328 Old-time Schools and School-books
to Hartford, at the head of ship navigation on the Connecticut River, was brought in boats the produce of the country for two hundred miles above. Railroads were as yet undreamed of, and right through the book navigable streams and canals are treated as of far more importance than they would be at present.
Morse in his first edition devoted a paragraph to the " Connecticut Inhabitants/' Whether he abandoned it because it gave offence, I do not know. It says : —
The people of this ftate are generally induftrious fagacious hufbandmen ; generous and hofpitable to ftrangers, and good neighbours. But they are characterifed for being intem-perately fond of law fuits and little petty arbitrations. The ladies are modeft, handfome, and agreeable, fond of imitating new and extravagant fafhions, neat and chearful, and poffeffed of a large fhare of delicacy, tendernefs and fenfi-bility. The above character may with juftice be given to the ladies of the four New-England States.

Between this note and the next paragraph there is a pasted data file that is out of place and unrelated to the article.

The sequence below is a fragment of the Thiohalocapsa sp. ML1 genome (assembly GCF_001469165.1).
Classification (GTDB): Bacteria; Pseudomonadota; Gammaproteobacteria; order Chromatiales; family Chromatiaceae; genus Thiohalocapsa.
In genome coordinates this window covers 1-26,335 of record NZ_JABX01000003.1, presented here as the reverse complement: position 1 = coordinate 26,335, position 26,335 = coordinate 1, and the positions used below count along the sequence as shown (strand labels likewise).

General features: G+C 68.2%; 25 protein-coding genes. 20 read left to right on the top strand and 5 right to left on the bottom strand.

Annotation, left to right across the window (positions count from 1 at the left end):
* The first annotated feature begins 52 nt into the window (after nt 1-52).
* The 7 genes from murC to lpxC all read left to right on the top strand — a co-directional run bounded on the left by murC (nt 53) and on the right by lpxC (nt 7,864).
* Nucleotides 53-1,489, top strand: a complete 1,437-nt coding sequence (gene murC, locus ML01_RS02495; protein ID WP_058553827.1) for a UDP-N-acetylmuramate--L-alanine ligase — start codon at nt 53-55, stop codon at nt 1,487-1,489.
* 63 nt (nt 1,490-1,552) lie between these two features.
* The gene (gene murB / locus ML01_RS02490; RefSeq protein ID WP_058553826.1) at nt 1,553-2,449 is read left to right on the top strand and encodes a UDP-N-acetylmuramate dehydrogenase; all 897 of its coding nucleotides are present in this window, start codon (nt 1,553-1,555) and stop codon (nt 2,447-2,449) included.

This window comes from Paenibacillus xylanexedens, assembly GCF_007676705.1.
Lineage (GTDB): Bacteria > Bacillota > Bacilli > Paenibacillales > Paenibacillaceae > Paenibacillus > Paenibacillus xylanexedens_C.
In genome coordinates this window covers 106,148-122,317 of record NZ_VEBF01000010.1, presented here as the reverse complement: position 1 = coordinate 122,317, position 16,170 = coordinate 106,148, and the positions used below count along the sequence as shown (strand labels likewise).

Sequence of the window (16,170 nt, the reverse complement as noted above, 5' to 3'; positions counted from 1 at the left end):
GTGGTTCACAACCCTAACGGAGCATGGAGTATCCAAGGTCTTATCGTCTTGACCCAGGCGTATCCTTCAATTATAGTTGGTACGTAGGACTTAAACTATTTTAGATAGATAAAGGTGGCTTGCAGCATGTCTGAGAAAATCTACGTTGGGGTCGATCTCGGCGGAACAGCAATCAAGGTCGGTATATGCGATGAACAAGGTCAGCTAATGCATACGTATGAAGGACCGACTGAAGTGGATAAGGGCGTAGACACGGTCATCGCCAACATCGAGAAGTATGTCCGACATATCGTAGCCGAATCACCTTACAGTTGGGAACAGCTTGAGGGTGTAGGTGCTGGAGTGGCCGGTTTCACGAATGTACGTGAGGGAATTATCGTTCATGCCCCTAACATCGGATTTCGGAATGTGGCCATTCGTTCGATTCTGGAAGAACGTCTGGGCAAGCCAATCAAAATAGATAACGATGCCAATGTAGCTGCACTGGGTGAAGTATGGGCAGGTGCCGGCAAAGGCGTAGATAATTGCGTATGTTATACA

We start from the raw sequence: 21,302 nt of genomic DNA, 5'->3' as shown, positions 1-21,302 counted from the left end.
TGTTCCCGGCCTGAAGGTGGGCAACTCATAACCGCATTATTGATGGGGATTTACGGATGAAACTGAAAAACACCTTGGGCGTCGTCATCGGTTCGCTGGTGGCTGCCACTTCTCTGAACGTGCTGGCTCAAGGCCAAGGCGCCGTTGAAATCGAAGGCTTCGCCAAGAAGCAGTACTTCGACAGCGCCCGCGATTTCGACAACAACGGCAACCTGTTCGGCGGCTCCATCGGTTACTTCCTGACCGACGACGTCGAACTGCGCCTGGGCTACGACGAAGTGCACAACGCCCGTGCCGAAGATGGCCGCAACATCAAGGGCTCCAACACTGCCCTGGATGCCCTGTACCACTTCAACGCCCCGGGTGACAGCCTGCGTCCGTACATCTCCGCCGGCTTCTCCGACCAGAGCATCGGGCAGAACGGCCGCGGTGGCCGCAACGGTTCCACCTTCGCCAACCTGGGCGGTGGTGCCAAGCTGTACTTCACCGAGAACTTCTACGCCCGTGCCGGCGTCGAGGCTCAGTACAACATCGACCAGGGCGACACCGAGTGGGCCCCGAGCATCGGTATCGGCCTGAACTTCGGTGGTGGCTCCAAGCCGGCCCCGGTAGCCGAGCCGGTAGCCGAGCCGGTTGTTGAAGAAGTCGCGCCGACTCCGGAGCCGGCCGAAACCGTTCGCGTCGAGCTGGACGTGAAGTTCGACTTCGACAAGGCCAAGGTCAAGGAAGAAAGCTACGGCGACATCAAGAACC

Now we come to " The Second Grand Division of the United States." It comprised New York, New Jersey, Pennsylvania, Delaware, and " Territory N. W. of the Ohio." Special attention is paid to the climate of this tract, which the book says has
but one fteady trait, and that is, it is uniformly variable. The changes of weather are great, and frequently fudden. On the whole, it appears that the climate is a compound of moft of the climates of the world. It has the moifture of Ireland in fpring; the heat of Africa in fummer; the temperature of Italy in June ; the fky of Egypt in autumn ;